When medical issues affect your work life it is natural to want to keep your health information as private as possible. Often, employers will request that the individual sign an incredibly broad release that would grant them access to basically all of an individual’s health information which is far beyond what the law requires. However, when deciding what information to share with your employer, bear in mind that there are some minimum standards of disclosure that must be met in order to claim protection under federal law. This post will examine two cases, one under the Family Medical Leave Act and one under the Americans with Disabilities Act, where an individual shared information but the courts decided it wasn’t enough. Fortunately, in most situations there is a balance that can be achieved between protecting your information and protecting your job. Continue reading
Tag Archives: Accommodation
When an individual is suffering from a disability, as defined in the American’s with Disabilities Act, their employer is required to work with them to find a reasonable accommodation that would allow them to complete all of the “essential duties” of their job. If the individual cannot complete all of the essential duties then they could be terminated even though they have a disability. Therefore, determining what qualifies as “essential” is a crucial step in the accommodation process.
While courts will generally look to a number of sources to determine what duties are essential to any given job (job descriptions, time sheets, etc.), there are some aspects of work that are nearly always considered to be essential. Attendance at work is one of these aspects that courts will almost always accept as being “essential” without much further analysis. However, a recent decision from a federal court in Indiana shows that courts may be willing to analyze how essential attendance is on a case-by-case basis. See E.E.O.C. v. AT&T Co., Case No. 1:12-cv-00402-TWP-DKL (S.D. Ind., Nov. 20, 2013). This case could be useful for anyone whose disability affects their ability to routinely attend work. Continue reading
Most of the people that I work with are aware that the American’s with Disabilities Act (ADA) allows employees to request modifications to their employment so that they an continue to work. However, often they are less clear on what sort of modifications they can request and what work responsibilities they must still be able to complete. A trio of recent cases demonstrate why it is important to make your request for accommodations as broad and all-encompassing as possible… Continue reading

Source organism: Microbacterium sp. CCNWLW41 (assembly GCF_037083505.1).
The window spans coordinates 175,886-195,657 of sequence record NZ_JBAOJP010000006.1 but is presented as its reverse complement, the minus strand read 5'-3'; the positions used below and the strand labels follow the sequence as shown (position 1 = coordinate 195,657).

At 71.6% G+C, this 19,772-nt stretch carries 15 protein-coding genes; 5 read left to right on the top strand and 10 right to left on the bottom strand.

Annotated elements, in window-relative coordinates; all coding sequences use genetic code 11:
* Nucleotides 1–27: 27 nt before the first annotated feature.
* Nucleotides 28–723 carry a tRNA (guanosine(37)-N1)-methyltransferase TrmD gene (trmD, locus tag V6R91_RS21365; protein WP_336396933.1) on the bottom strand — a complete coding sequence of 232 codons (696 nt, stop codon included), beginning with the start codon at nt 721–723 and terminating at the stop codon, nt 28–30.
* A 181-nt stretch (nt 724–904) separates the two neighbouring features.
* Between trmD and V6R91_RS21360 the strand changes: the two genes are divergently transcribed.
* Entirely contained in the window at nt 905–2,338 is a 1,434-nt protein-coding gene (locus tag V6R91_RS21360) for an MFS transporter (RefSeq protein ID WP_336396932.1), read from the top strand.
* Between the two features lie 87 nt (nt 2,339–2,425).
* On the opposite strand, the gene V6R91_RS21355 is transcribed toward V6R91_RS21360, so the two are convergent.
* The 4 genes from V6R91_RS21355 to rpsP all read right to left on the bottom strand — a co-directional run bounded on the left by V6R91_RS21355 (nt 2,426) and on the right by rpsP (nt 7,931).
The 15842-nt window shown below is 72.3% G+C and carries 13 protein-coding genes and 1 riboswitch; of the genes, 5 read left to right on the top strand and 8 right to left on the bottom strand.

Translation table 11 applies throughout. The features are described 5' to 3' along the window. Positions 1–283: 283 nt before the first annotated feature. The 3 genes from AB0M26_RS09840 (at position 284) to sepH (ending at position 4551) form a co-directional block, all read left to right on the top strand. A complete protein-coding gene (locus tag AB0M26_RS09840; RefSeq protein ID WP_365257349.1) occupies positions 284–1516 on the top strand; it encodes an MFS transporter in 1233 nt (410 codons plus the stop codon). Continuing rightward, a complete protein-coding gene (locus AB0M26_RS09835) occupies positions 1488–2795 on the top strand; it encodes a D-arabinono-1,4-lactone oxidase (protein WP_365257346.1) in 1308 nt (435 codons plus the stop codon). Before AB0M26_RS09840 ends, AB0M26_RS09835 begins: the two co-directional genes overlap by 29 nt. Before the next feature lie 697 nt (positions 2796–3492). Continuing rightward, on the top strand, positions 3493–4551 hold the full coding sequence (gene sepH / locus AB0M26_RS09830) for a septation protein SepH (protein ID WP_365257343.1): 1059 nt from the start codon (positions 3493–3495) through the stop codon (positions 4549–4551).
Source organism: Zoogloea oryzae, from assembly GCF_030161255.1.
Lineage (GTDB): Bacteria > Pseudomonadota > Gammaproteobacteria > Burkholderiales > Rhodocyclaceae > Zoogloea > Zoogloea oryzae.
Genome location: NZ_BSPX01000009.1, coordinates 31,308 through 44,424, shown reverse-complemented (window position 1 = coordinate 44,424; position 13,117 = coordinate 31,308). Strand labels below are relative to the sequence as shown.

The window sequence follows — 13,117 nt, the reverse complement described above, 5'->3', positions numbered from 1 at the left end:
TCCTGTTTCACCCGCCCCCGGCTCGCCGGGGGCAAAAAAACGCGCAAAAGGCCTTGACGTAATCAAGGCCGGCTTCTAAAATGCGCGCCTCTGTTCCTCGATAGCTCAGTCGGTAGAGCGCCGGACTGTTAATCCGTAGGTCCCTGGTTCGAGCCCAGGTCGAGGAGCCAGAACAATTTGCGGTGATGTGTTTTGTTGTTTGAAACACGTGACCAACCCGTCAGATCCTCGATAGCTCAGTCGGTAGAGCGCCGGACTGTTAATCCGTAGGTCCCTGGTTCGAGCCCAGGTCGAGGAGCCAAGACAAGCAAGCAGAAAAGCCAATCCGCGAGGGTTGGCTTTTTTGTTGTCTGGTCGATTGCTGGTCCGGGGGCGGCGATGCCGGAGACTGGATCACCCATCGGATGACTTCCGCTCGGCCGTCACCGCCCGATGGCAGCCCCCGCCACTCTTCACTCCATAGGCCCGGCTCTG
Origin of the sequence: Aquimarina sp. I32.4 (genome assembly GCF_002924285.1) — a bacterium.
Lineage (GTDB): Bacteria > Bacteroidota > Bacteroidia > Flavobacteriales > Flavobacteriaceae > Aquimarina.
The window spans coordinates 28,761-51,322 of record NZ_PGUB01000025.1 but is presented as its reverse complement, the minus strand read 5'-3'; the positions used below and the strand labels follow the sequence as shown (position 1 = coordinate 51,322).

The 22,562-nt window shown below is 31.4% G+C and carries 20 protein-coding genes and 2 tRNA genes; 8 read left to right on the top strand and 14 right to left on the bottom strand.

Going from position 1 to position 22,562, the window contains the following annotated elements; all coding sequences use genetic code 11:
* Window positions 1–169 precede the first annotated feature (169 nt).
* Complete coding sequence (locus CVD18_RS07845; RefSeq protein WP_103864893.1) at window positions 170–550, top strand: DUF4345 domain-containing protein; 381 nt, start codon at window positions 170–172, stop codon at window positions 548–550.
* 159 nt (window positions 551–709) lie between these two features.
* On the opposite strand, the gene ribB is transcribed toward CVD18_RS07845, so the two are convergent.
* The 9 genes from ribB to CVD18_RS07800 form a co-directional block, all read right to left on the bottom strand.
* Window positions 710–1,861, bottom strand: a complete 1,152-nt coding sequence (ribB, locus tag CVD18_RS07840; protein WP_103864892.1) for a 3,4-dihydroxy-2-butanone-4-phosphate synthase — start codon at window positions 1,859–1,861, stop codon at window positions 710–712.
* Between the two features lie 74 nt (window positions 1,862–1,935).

Individuals with mental disorders face unique difficulties when it comes to seeking the protections and benefits of the American’s with Disabilities Act (ADA). The definition of “disability” under the ADA explicitly includes “mental impairments” that substantially limit one or more major life activities but it can be much harder for someone suffering from a mental illness to demonstrate such a limitation. If you add in employer skepticism and the general cultural stigma in relation to mental illness, you begin to see the additional challenges confronting individuals with mental disabilities. However, a recent case from the Second Circuit Court of Appeals provides a good example of what protections these individuals can receive to protect their employment. See McMillan v. City of New York, 711 F.3d 120 (2d Cir. 2013).
Hit the jump for all the details… Continue reading
The Americans with Disabilities Act requires employers to provide employees with reasonable accommodations that allow the employees to complete the essential functions of their job so long as the accommodation does not create an undue hardship on the employer. Determining what sorts of accommodations might work for an individual is supposed to occur through an “interactive process” of dialogue between the employee and employer, with each side proposing potential adjustments and both sides commenting in an attempt to find a solution. A recent case from the 6th Circuit Court of Appeals shows just how important that dialogue is. See Keith v. County of Oakland, No. 11-2276 (6th Cir. Jan. 10, 2012).
Analysis of this intriguing case (spoiler alert – it is about a deaf individual who wants to be a lifeguard), after the jump… Continue reading